Anne Li April 2nd, 2017
Often, one of the hardest times for cancer patients is after treatment is complete, when they are in remission and are transitioning into post-treatment care. While almost all cancer patients are glad when their treatment is over, they often have anxiety, particularly about their cancer recurring. Many also say they feel unprepared for both the physical and psycho-social challenges that go along with the transition to post-treatment care. This includes managing their ongoing cancer-related symptoms. A survivor can sometimes struggle with these issues for months—or years. Until now, relatively few studies have attempted to identify who is or is not prepared for the transition out of treatment, how this influences their readiness for the transition, and what influence these factors have on a survivor’s long-term outcomes and their ability to manage cancer as a chronic illness. Corinne Leach, MPH, MS, PhD, is a gerontologist who serves as the American Cancer Society’s strategic director of Cancer and Aging Research. She and her team are conducting research specific to this transition period (also called “re-entry”) in a cancer survivor’s life.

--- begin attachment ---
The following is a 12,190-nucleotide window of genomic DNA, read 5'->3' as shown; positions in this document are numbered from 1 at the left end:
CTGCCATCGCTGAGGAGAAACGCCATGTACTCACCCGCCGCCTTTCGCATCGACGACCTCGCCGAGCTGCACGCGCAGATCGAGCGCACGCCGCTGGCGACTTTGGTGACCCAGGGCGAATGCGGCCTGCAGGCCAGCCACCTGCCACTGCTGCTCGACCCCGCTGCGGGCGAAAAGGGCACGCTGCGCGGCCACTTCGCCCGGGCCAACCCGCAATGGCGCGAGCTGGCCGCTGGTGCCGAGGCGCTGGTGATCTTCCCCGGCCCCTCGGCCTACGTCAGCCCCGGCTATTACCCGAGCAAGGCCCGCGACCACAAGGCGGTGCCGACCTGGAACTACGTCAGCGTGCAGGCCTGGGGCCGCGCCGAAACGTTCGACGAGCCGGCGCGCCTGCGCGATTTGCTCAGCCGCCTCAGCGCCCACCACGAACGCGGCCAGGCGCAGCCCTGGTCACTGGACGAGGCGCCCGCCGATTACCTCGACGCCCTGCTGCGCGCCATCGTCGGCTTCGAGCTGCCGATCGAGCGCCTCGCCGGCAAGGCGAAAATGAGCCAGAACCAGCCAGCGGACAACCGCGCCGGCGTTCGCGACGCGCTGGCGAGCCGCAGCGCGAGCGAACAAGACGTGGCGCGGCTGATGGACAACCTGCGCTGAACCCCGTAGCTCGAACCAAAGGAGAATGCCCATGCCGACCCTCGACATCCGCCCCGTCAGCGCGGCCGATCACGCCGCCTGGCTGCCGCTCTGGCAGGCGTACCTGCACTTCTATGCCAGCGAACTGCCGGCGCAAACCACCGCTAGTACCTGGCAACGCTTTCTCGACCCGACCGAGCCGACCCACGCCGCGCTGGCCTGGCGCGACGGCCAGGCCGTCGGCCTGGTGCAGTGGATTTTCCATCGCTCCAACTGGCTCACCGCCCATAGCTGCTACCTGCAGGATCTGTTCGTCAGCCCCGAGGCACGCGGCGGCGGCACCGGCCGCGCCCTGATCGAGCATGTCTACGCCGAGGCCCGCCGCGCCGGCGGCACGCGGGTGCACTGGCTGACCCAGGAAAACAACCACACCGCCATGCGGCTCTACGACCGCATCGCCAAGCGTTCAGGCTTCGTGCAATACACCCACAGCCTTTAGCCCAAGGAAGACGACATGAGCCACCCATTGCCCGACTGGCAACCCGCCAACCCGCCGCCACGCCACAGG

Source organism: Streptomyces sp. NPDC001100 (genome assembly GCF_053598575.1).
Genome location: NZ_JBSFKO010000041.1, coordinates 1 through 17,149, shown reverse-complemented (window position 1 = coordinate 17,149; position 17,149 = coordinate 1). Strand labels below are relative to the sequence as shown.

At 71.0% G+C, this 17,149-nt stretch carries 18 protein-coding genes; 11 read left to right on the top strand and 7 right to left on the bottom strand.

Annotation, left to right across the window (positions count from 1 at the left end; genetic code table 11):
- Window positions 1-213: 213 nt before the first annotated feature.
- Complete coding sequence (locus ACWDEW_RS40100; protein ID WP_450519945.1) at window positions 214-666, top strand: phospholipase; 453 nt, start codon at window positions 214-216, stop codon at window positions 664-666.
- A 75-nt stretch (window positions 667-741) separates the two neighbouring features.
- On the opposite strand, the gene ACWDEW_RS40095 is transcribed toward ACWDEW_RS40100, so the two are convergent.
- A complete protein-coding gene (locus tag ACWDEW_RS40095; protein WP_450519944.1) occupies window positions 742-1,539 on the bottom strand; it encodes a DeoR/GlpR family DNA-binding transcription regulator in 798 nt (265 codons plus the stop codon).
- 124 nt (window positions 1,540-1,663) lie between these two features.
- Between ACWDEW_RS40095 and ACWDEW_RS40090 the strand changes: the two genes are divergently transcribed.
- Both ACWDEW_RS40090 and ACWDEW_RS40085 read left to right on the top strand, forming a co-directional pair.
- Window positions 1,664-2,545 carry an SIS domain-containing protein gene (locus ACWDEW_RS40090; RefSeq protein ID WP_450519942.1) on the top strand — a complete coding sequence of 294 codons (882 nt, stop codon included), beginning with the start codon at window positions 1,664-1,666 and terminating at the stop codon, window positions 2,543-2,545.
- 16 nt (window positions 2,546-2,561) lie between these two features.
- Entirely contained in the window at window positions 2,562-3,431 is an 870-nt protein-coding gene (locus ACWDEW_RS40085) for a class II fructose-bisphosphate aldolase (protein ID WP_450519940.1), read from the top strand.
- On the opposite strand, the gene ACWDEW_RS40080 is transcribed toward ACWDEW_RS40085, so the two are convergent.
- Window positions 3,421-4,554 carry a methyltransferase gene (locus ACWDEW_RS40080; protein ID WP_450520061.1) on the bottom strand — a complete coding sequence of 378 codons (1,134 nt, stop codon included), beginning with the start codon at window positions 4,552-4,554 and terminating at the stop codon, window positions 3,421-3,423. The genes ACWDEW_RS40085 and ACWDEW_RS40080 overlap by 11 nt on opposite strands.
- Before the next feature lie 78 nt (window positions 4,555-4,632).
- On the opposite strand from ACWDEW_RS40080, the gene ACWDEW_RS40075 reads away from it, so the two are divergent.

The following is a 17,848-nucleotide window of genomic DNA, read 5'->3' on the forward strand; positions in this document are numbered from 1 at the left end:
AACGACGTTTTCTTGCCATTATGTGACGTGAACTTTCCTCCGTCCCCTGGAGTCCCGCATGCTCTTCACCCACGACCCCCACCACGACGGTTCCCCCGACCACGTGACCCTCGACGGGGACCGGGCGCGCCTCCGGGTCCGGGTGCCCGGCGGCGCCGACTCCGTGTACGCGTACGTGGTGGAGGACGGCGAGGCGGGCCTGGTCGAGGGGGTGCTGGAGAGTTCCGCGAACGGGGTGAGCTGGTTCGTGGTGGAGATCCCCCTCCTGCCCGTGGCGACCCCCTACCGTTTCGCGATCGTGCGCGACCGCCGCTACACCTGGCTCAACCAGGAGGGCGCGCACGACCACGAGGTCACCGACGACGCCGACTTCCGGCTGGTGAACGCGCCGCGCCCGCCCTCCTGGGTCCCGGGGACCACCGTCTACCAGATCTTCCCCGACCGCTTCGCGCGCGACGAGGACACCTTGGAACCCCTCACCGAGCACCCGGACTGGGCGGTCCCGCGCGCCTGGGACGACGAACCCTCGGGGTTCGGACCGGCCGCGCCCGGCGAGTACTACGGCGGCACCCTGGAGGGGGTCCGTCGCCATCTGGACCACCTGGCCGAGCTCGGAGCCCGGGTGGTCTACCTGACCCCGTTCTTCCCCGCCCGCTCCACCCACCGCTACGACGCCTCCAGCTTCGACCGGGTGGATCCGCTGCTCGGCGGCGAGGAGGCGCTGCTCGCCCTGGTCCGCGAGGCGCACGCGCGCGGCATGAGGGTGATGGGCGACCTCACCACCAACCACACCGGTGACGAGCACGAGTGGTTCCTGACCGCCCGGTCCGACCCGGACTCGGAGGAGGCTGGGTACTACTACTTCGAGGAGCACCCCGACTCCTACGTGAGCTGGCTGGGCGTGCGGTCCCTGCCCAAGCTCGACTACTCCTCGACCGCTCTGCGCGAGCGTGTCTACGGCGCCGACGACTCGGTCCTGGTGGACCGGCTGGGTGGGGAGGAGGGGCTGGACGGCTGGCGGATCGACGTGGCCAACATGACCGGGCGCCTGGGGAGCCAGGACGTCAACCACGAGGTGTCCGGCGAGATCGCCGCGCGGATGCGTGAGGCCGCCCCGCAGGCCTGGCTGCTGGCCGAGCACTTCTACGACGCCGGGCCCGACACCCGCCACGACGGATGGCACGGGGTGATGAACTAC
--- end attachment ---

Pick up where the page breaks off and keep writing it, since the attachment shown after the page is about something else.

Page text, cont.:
See original article at: https://www.cancer.org/latest-news/transitioning-back-to-life-after-treatment-is-a-challenge-for-many-cancer-survivors.html
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